Running a business requires mental energy and stamina. Long multi-tasking days and critical decision-making skills are integral to maintaining your success. In order to meet these demands, you need to protect and preserve the integrity of your brain.

The brain needs proper nourishment and care to allow for greater cognition. Although just three pounds, it uses up an enormous amount of fuel, so replenishing with the right foods is key. As importantly, you want to consider lifestyle factors that can keep you feeling sharp and focused.

Although brain cells inevitably decline and die with age, there is much you can do to slow the process. These nine habits are key ways to keep yourself on your game in the years to come.

1. Hydration

Made up by about 75% water, proper hydration is vital for healthy brain function. Dehydration can lead to lethargy, difficulties concentrating, and ultimately cognitive decline. Beverages such as coffee or alcohol can further exacerbate the problem.

Tip: Drink two glasses of water upon arising to flush out your system. Additionally, keep a bottle of water on your desk and drink throughout the day. This is particularly important if you exercise, drink a lot of coffee or alcohol.

2. Banish Sugar

It is well documented that eating sugar can lead to mood swings, irritability and sluggishness. Sugar creates a foggy mindset, making it hard to focus thereby contributing to poor decision-making. By reducing or eliminating sugar you are actively helping to improve your memory.

Tip: Start by eliminating sugar from your office environment and keep fruit on hand to help with cravings. If your sugar cravings are intense, then opt for sweeter fruit options like bananas, mango, pineapple or clementines.

3. Eliminate Junk Food

Chips and snacks that come in bags tend to be high in salt and sugars that can disrupt healthy brain function. Too much salt cannot only lead to dehydration but salt cravings can also be a sign of a stressed out body.

Tip: If you tend to crave salt throughout the day, keep healthy savory snacks available such as olives, celery sticks with organic peanut butter or hummus and carrot sticks as nice alternatives.

4. Include Essential Fats in the Diet Like Omega-3s

It's estimated that 8% of the brains weight is comprised of Omega-3 essential fats. Consuming high quantities has been linked to increased tissue development in the part of the brain associated with happiness! Contained in fish, flax and walnuts, Omega-3's can also help to mitigate stress.

Tip: Snack on walnuts throughout the day, use flax oil in your salads and have a serving of salmon three times a week for optimal results.

5. Antioxidant-Rich Foods

Workday stress can increase free-radical damage that can have a negative impact on your immune system and brain chemistry. Including lots of vegetables and fruit in your diet is an excellent way to get key nutrients that will minimize this effect. Vegetables such as broccoli, kale, cauliflower, asparagus, carrots and beets, along with fruits such as berries, avocado and tomatoes, deliver maximum nutrition that will help reduce the effects of stress and help you make important decisions quickly.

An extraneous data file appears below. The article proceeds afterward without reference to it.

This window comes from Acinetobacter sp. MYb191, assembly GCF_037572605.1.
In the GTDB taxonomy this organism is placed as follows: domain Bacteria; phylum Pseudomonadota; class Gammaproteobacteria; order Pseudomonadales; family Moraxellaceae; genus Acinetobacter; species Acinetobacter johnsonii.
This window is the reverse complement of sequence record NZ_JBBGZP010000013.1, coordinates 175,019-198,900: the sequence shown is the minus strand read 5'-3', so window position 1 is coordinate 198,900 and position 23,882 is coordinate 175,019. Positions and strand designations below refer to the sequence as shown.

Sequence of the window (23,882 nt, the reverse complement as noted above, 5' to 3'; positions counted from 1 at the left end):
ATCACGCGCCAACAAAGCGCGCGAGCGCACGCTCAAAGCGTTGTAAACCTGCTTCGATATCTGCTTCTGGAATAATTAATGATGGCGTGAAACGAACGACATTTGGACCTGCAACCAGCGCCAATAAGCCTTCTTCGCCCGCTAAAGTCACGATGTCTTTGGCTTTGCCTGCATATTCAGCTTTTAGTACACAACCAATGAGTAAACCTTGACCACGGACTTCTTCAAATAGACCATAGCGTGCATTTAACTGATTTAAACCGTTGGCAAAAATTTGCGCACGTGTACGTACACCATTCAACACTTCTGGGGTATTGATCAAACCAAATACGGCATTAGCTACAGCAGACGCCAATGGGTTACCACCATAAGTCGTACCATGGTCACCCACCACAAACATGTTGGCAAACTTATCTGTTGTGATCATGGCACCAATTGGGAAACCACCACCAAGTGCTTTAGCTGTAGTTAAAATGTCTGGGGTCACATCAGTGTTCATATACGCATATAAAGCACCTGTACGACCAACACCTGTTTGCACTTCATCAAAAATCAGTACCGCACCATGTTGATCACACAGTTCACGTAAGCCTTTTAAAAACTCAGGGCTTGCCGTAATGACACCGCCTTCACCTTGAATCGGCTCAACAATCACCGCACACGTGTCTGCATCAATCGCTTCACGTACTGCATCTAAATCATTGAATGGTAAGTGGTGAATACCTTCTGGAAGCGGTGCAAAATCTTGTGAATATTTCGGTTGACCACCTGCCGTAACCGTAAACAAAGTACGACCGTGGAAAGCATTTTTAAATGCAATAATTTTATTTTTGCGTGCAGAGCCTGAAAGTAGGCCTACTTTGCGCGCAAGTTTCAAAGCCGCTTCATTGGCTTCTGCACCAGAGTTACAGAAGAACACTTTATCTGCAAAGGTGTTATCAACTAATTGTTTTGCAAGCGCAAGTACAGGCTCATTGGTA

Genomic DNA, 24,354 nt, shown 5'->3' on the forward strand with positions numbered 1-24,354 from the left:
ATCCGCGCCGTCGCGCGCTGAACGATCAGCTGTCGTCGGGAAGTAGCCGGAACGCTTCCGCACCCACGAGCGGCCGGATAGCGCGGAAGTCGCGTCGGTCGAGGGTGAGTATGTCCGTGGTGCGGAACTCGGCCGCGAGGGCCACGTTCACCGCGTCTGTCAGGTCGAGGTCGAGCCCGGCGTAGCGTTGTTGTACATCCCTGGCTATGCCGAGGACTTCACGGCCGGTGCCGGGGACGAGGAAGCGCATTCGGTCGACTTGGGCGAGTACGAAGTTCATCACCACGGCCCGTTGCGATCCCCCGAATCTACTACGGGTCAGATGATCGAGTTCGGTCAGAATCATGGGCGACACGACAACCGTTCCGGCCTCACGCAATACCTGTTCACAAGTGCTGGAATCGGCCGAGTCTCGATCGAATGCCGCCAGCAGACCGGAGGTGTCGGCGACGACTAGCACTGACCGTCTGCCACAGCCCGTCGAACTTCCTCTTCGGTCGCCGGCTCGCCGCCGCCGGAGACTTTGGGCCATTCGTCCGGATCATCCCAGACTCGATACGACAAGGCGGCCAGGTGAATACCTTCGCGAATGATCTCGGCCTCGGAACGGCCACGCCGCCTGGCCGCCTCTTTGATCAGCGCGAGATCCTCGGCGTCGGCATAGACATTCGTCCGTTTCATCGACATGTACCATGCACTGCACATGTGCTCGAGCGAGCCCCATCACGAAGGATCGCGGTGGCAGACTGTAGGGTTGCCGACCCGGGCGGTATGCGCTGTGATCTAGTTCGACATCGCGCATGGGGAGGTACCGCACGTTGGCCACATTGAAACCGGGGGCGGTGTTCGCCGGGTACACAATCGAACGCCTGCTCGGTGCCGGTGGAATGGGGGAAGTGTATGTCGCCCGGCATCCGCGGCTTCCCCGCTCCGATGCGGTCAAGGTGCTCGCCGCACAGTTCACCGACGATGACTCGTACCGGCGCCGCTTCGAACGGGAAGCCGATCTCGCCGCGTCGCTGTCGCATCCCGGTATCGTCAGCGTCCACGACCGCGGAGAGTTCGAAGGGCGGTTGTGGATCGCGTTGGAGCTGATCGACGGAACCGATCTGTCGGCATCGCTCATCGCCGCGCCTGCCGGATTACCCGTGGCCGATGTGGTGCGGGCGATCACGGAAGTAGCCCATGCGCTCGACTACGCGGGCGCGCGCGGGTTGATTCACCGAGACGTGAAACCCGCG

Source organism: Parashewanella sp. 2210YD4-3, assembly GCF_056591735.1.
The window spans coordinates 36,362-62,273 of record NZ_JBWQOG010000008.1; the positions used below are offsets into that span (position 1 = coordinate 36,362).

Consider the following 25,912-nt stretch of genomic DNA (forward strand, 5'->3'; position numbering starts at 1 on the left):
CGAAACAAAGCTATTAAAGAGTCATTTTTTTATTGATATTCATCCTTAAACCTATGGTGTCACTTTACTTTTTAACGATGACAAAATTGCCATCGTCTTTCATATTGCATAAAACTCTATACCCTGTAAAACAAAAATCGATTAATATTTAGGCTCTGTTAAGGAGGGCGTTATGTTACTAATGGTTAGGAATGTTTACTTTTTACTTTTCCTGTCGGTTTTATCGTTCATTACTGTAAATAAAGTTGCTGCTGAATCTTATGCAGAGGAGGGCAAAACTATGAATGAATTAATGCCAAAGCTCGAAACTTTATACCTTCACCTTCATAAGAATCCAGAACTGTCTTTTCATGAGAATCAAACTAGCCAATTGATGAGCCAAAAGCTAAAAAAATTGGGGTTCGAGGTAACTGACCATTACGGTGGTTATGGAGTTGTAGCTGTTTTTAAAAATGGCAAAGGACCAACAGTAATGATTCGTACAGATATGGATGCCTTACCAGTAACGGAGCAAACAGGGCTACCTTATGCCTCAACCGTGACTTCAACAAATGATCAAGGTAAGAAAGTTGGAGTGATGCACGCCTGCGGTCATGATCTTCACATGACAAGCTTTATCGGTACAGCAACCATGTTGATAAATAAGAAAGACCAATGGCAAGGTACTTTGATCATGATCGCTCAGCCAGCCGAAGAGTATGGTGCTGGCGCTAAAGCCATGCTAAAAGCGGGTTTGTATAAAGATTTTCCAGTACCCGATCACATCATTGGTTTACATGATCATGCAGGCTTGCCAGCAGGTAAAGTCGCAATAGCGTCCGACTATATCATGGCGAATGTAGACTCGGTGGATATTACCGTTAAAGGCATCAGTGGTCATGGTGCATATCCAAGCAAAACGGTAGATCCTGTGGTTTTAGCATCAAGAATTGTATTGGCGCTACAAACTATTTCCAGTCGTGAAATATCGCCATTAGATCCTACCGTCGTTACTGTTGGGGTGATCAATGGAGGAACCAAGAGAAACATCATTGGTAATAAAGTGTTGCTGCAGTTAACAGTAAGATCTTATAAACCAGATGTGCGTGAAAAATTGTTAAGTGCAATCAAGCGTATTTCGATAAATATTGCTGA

Tip: Have a large salad at lunch and pack it with as many vegetables as you can. Include vegetables from every color in the rainbow. The more color, the more nutrition. Balance it out with some protein like salmon and a handful of walnuts for the Omega-3 benefits.

6. Modify Caffeine Intake

Too much caffeine will deplete serotonin levels, exacerbating the stress response. A stressed out brain will have a difficult time making rational, informed decisions. While a little caffeine can help boost brain function, particularly in an aging brain, too much can be counterproductive to your goals and needs.

Tip: If you tend to drink coffee throughout the day, try cutting yourself off at 11am. Substitute green tea as an alternative later in the day. Not only does it have less caffeine, but it has antioxidant potential as well.

7. Minimize Alcohol Consumption

Alcohol is dehydrating and it depletes the brain of key brain nutrients such as B6, B12, Thiamine, and folic acid. It can also deplete magnesium, which is essential for stress management and balanced energy levels.

Tip: Keep alcohol consumption down and if you do imbibe, consider taking a B-Complex vitamin and some Magnesium before bed to replenish what may have been lost. Additionally, drink plenty of water along with alcohol to prevent dehydration. (Discuss any new supplementation with your qualified health care provider).

8. Exercise

In addition to the stress-relieving benefits of exercise, it is a key way to help the left and right side of your brain communicate efficiently. This leads to a more creative mindset and greater problem solving. Whether it's weight training, yoga or even just walking, the more you move your body, the healthier your brain will be. In addition, repeated studies show that regular exercise is the best way to manage long-term depression, even better than antidepressant medications.

Tip: If you find it challenging to get started on a formal workout routine, consider getting a FitBit or Jawbone and track your steps. This has motivated many of my clients to move more. Shoot for 10 thousand steps a day.

9. Stress management

Chronic stress has been shown to deplete brain cells, impairing memory. It also weakens immune function. It's vitally important that you engage in regular stress management habits to offset its effects. Whether it's meditation, exercise, or breathing techniques, find something that works for you and engage it regularly.

Tip: If you struggle with time off to decompress, consider a ten-minute walk in the afternoon, especially on sunny days. Ten minutes might be all you need to come back to the office feeling refreshed.

Published on: Apr 8, 2015